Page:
Although female infertility is a prevalent condition, it remains a niche indication on the industry level. 

As such, only a limited number of companies have chosen to invest in this segment to date. EMD Serono and Merck & Co. have historically been the leading companies in the space since the development of the first recombinant follicle-stimulating hormone (FSH) products. 

Today, Ferring Pharmaceuticals is also a strong player in the space with several drugs developed for the indication. Also, ObsEva and Myovant Sciences are making headway in the women’s health space and pursuing novel pipeline drugs for use in assisted reproductive technology (ART).

While GlobalData projects the female infertility drugs market to grow through 2028 across 7MM (the US, France, Germany, Italy, Spain, the UK and Japan), this growth will be restricted by the sparse pipeline and the limited number of innovative drugs under development.

For the few established companies competing in this space, the strategy has largely been to create improved versions of existing drugs. As such, the drugs involved in treating patients have remained largely unchanged in the past decade. The figure below summarises clinical trials for these five late-stage agents.

Figure: Key Phase II/III trials for notable female infertility pipeline agents 

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By GlobalData

At present only three drugs are in Phase III trials. Among these, Ferring Pharmaceuticals’ Rekovelle (follitropin delta) is already approved in the EU and is in Phase III studies in the US and Japan. A new drug application (NDA) was filed with the FDA in 2010 (by Teva Pharmaceutical Industries) for Milprosa (progesterone vaginal ring), followed by a complete response letter (CRL) in 2013.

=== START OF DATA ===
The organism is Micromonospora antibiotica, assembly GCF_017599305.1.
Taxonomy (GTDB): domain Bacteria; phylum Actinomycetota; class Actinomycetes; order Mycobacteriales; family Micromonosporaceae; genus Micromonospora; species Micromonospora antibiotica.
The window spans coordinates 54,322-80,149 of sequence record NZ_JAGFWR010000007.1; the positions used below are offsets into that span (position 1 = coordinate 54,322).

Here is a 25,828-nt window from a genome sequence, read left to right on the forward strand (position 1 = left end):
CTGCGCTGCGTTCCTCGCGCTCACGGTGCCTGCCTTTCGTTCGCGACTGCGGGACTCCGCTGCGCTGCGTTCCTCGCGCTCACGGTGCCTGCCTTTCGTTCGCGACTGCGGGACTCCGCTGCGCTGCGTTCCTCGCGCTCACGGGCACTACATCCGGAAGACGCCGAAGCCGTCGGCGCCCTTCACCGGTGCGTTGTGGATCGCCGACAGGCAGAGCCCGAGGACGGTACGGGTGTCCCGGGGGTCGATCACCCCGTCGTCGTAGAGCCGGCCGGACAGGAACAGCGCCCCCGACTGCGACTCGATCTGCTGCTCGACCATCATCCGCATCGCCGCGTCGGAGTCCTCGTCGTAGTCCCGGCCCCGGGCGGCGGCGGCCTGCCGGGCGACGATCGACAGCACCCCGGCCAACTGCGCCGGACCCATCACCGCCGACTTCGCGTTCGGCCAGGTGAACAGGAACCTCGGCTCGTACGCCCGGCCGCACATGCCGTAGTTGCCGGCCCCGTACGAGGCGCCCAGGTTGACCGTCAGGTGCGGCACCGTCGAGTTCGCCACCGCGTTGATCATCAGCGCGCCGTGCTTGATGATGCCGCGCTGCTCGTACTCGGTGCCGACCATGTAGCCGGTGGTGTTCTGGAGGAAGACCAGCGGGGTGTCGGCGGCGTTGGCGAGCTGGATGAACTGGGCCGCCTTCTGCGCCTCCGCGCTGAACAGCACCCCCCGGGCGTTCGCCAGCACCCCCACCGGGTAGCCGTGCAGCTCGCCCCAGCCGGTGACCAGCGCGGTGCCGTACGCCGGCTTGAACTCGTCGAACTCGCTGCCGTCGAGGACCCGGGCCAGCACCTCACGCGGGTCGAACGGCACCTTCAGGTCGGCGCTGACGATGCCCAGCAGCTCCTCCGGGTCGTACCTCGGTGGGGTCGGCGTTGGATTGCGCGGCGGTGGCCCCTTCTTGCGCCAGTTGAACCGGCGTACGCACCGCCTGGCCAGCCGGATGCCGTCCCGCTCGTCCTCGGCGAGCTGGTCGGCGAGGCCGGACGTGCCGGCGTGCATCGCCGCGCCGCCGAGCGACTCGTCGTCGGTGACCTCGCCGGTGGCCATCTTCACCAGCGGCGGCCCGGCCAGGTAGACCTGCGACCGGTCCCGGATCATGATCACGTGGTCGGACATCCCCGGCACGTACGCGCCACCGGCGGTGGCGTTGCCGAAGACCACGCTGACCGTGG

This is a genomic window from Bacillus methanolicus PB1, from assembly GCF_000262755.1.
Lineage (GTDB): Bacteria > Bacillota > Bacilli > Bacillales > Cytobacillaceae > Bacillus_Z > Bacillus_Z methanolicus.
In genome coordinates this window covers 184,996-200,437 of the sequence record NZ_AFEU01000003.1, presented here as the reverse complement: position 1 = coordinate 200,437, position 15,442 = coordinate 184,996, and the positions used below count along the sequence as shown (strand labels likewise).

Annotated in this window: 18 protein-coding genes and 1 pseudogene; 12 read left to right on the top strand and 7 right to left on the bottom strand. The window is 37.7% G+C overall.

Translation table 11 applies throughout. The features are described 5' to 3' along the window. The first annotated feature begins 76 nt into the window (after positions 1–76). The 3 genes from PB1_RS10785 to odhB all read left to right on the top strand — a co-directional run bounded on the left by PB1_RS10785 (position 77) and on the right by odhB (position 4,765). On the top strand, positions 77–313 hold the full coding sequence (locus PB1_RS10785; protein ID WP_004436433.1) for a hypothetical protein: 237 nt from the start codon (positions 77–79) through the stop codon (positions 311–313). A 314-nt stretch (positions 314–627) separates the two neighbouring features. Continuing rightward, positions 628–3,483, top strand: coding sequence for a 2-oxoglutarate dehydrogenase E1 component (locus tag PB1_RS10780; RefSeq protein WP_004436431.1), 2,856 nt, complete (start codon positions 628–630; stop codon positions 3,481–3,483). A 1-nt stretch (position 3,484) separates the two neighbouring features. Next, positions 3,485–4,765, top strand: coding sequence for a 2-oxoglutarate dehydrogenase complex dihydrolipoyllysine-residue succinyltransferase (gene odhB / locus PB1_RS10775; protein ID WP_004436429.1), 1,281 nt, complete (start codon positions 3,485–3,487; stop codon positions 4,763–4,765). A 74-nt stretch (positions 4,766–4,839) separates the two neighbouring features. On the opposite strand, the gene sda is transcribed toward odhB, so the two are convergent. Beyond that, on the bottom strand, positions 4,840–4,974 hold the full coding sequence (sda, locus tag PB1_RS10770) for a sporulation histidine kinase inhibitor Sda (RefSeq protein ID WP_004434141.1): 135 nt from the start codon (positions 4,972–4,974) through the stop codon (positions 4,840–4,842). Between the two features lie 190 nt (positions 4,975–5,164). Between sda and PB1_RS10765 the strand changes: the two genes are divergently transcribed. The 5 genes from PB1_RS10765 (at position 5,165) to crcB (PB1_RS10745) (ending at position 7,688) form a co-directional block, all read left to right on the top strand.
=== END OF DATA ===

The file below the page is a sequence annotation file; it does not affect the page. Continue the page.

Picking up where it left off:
In 2015, Ferring announced that it had acquired the global rights to the drug. No development update had been made until July 2018, when Ferring initiated the Phase III SARA trial for female infertility in the US (NCT03565211). Ferring has not stated any plans or specific timelines for potential filings for these two drugs.

ObsEva’s Phase III candidate, nolasiban, is a first-in-class, oral, oxytocin receptor antagonist. Its development aims to improve clinical pregnancy and live birth rates in women undergoing in vitro fertilisation (IVF) or intracytoplasmic sperm injection (ICSI) by inhibiting uterine contractions during embryo transfers and subsequently improving embryo implantation rates.

Myovant Sciences recently completed a Phase IIa for MVT-602 as an alternative ovarian trigger shot, while ASKA Pharmaceuticals’ gonadotropin AKP-501 is also under Phase II development in Japan.

Related report

GlobalData (2019). Female Infertility: Opportunity Analysis and Forecasts to 2028